> Are you sure that problem is in cast ?
> $ cat test.c
> main() {
> int j=2;
> double *d=(double*)&j;
> *d=1.0;
> printf("%d %e\n", j, *d);
> printf("%d %e\n", j, *d);
> }
> gcc -O2 test.c && ./a.out
> 2 1.000000e+00
> 0 1.000000e+00
> Same result in case with line "double *d=&j;" (but expected warning:
> initialization from incompatible pointer type) and "double
> *d=(double*)(void*)&j;"

No, the problem is not in the cast. The problem is that the cast doesn't
save you when you think it does. Without the cast, you are equally screwed,
it's just that it's obvious you deserve it in that case.

> It seem to me that all examples by David show noting related to the casts.
> They only show problem by gcc -O2 .

The problem is that the casts don't do what people think they do and that
GCC assumes code obeys the standard.

With or without the cast, the compiler has every right to assume that a
modification to the thing a 'double *' points to won't change the value of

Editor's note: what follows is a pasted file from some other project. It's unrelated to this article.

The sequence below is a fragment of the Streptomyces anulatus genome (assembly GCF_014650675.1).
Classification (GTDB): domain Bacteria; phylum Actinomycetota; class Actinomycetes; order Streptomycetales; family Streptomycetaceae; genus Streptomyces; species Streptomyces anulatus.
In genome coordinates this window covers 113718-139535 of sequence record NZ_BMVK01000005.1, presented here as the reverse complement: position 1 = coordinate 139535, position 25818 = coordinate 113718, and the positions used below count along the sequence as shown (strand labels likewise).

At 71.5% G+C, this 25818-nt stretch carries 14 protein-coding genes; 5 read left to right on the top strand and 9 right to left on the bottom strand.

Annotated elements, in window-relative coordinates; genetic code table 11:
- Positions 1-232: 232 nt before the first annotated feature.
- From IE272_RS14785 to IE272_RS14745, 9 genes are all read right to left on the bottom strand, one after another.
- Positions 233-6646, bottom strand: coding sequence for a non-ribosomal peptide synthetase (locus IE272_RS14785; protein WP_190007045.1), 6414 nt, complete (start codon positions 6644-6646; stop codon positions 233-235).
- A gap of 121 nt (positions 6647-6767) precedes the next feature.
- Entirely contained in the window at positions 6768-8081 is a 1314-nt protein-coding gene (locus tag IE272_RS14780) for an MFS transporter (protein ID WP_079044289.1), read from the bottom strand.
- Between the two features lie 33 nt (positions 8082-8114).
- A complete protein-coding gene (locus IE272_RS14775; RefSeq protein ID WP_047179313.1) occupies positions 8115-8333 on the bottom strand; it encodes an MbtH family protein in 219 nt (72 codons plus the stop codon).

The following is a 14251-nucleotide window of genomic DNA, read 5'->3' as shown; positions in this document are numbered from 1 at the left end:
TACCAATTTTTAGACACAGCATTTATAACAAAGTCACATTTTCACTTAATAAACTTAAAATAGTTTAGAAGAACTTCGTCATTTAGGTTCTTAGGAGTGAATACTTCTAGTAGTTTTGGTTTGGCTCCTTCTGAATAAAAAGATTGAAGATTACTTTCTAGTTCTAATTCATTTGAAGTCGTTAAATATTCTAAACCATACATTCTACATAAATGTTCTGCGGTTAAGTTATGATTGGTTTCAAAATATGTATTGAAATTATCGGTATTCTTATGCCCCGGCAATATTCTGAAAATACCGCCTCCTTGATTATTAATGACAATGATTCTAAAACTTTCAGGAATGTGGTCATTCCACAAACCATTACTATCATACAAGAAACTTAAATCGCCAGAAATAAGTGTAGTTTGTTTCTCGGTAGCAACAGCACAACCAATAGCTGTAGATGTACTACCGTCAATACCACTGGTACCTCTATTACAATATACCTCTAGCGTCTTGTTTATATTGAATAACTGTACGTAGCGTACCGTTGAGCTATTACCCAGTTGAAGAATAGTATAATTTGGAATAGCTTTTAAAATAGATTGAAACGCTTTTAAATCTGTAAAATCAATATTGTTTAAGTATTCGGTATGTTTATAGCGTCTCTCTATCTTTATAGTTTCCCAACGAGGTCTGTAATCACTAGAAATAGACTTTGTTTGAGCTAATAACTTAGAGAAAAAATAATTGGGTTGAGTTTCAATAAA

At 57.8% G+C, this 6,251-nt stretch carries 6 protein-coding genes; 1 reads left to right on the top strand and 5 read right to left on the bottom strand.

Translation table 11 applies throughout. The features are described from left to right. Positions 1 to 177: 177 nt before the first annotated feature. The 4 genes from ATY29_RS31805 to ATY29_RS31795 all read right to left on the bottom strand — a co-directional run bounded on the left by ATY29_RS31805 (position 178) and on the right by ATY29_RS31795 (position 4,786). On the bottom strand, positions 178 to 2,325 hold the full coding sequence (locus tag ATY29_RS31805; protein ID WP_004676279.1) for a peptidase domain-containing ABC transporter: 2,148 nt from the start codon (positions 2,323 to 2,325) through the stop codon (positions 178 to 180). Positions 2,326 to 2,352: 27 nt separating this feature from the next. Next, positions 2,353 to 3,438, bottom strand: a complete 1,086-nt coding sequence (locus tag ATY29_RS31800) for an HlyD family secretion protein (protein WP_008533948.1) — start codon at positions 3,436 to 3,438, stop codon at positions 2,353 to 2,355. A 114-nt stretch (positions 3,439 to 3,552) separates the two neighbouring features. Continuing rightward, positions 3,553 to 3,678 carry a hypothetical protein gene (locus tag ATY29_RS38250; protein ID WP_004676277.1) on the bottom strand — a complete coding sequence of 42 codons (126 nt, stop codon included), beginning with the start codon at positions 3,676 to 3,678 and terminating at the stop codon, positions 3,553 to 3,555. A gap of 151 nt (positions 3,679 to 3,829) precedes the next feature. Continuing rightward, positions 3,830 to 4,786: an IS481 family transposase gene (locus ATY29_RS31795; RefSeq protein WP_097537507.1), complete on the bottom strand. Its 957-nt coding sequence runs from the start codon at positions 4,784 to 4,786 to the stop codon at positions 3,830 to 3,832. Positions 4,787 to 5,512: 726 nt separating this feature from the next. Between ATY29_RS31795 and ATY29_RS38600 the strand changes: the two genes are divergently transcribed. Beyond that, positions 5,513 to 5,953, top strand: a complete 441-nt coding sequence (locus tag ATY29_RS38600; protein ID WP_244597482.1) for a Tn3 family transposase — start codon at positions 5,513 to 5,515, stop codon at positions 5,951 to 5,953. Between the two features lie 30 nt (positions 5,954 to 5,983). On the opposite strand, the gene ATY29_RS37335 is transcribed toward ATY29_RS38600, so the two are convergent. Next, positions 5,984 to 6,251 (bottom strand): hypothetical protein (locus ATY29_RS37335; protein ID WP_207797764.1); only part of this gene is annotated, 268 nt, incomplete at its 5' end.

an integer. The exception would be code that uses the specifically allowed
aliasing techniques, such as unions and pointers to characters.

It's just that compilers haven't previously been smart enough to make these
kinds of optimizations. Now they are, so we'll have to either follow the
standard or disable the optimizations. Which option is a judgment call. I
generally try to do both out of abundance of caution.

The argument is that code that does this is rare enough and the
optimizations valuable enough that it's worth making everyone fix their code
to follow the aliasing rules. The counter-argument is that experts don't
agree on what the aliasing rules *are*, so how are mere mortals supposed to
follow them?

This is separate from the issue of calling a function with an incompatible
pointer type, which is also a violation of the standard.

There may be problems with newer versions of GCC even for code that complies
with all the parameter passing and aliasing rules, but I haven't seen it.
Does anyone know if turning off strict aliasing and changing the functions
to take 'char *'s solves the problem?

I might be able to run some tests myself in a few hours.


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